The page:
Types of boilers

open plan kitchen

When it comes to boilers, knowing the difference between one boiler and the next and, which is right for your type of property could save you time, hassle and a lot of money. Continue reading to get the lowdown on the most common boilers in use in the UK.

What is the best boiler?

That’s a great question. The answer is the best boiler is one that suits the size of your property and your water and heating consumption. 

By law every new boiler that’s installed in the UK must be a condensing, i.e. the water vapour produced during the combustion process should condense back into liquid form to release latent heat. Here are the most popular boilers in Great Britain:

Combi boilers

Combi boilers (or combination boilers or combis) work by heating water directly and instantly from your mains so there’s no need for a hot water storage unit. 

These qualities mean they are both energy-efficient and compact in size and therefore, ideal for smaller properties. 

Combi boilers are some of the most popular boilers in the UK and their name comes from the fact that “combis” combine both control of your hot water and central heating.

Pros

  • Space-friendly if you have limited space
  • Instant hot water so no need to wait
  • Cheaper installation and maintenance.

Cons

  • May not be suitable for homes with more than one shower
  • No back-up water supply if the boiler breaks down
  • Power showers may not be compatible with combi boilers.

System boilers

System, closed-vent or sealed system boilers are the ideal choice if you have a home with more than one bathroom. 

System boilers heat cold water directly from the mains supply via a heat exchanger.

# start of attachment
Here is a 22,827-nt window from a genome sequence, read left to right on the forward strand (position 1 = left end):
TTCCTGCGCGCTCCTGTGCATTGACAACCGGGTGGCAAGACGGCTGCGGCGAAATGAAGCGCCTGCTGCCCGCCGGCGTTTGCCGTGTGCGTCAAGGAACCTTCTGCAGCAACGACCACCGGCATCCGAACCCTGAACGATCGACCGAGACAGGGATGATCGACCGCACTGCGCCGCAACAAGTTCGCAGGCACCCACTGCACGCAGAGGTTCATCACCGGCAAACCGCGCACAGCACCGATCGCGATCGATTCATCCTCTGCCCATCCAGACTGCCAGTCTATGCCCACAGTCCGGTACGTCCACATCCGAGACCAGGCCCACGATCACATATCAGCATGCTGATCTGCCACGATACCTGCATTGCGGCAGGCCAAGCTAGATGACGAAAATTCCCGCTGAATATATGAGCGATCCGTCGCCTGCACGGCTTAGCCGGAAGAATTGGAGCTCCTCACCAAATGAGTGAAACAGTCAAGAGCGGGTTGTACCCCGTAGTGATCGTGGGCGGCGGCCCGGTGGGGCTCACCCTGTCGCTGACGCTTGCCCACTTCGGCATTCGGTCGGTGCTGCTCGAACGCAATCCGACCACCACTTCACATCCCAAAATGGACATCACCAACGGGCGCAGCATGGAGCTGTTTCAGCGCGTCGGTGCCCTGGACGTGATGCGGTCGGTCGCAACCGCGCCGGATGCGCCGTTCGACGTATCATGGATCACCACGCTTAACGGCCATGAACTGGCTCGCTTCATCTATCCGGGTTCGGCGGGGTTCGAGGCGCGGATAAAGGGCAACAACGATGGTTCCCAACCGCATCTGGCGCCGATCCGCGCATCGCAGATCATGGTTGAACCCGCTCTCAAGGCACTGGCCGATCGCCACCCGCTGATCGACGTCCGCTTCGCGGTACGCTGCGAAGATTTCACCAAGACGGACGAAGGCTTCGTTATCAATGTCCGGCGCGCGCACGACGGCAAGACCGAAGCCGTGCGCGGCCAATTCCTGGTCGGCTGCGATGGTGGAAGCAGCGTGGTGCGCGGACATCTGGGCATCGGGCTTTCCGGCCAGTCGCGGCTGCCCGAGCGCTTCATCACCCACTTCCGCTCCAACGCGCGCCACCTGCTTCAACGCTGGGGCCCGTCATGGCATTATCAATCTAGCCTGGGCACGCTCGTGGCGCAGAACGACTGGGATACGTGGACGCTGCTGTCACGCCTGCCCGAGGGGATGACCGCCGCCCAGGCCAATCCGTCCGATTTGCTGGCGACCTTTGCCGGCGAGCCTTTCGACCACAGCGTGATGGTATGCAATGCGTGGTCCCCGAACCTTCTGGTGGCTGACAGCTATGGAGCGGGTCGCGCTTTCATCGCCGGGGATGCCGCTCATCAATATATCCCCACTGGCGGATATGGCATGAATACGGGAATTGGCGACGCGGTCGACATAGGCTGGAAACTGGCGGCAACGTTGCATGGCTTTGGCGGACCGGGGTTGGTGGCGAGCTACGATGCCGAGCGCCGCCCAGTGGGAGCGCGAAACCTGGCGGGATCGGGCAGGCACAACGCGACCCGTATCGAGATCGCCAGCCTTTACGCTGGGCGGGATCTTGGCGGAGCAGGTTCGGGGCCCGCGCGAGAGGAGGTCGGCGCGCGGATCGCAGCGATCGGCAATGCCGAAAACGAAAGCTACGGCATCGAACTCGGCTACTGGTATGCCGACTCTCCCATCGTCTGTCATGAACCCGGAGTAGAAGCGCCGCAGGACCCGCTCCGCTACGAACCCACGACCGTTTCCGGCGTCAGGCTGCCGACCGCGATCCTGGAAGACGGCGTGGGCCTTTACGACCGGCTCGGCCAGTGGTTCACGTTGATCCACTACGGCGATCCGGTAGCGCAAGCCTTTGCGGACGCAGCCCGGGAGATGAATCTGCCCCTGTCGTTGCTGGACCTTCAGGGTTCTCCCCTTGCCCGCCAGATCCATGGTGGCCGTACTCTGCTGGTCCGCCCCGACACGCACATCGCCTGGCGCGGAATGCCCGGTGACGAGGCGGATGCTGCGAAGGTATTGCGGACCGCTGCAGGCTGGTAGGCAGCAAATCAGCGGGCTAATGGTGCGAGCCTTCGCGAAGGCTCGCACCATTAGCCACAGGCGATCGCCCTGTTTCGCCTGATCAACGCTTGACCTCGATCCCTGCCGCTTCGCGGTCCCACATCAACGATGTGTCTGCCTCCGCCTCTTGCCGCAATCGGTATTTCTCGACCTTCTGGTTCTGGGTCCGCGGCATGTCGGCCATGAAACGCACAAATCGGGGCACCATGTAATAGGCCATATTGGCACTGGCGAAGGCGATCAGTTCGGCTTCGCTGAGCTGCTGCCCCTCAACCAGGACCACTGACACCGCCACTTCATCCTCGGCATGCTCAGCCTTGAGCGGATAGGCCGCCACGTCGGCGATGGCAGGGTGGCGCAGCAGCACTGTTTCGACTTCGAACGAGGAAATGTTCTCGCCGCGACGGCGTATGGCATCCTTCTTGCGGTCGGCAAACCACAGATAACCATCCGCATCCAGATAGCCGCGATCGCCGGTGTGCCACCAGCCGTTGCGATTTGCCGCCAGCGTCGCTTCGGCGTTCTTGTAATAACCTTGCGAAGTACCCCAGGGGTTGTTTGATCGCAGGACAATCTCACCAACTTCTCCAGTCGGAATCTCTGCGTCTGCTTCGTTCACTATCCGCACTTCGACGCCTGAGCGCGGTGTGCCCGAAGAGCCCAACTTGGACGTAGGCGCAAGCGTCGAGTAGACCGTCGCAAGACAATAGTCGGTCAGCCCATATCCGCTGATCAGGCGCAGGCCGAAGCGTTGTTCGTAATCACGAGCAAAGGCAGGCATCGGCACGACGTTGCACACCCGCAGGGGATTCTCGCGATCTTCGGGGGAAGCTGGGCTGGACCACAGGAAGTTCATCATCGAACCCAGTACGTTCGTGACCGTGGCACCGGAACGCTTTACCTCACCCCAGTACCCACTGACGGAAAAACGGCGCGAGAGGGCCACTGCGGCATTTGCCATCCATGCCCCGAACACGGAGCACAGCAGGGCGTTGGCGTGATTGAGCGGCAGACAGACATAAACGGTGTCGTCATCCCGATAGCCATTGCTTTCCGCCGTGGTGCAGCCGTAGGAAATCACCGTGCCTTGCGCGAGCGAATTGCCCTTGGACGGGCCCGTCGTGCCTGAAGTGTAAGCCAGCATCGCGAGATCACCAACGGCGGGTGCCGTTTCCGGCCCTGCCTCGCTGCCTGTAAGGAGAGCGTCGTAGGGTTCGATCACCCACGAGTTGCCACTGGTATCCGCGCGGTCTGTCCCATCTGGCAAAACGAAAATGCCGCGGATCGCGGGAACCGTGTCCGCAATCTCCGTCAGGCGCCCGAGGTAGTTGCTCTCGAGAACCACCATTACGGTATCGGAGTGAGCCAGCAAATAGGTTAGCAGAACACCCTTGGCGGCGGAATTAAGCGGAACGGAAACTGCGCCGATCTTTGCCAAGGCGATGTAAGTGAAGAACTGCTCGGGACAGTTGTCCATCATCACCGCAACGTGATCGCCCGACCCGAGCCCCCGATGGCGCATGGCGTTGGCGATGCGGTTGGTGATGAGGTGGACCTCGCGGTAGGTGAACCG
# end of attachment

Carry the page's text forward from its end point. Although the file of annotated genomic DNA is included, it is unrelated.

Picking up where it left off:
The heated water is then pumped into a hot water cylinder where it is stored. This makes supplying multiple taps (i.e. bathrooms, kitchen etc) at home with hot water all at once possible.

Pros

  • Most heating system components such as the expansion vessel and pump are built into a system boiler meaning it saves on space
  • Hot water is available around the clock
  • Compatible with solar thermal systems.

Cons

  • If you don’t have sufficient space, finding a home for the hot water cylinder could prove difficult. An airing cupboard would be the ideal spot for your cylinder
  • Space and cylinder size will affect how much water you’re able to use
  • The cylinder may need insulating to prevent energy (heat) loss.

Conventional boilers

Conventional boilers are also called regular, heat-only, open vent or traditional boilers. A conventional boiler requires a cold water storage tank to feed the hot water cylinder.

Conventional boilers also work with a tank to maintain your central heating’s water level. Once the fuel, either gas or oil, is fired-up, it powers a heat exchanger. 

The exchanger warms up the water and a pump transports it to a hot water storage tank where it stays until needed.

Pros

  • Ideal for areas with low water pressure
  • Can support multiple bathrooms
  • Easy to install in homes with traditional heating systems
  • Compatible with solar panels.

Cons

  • Needs to work with multiple parts so, therefore, takes up a lot of space
  • Hot water isn’t instant
  • Complicated and expensive to install in modern buildings.

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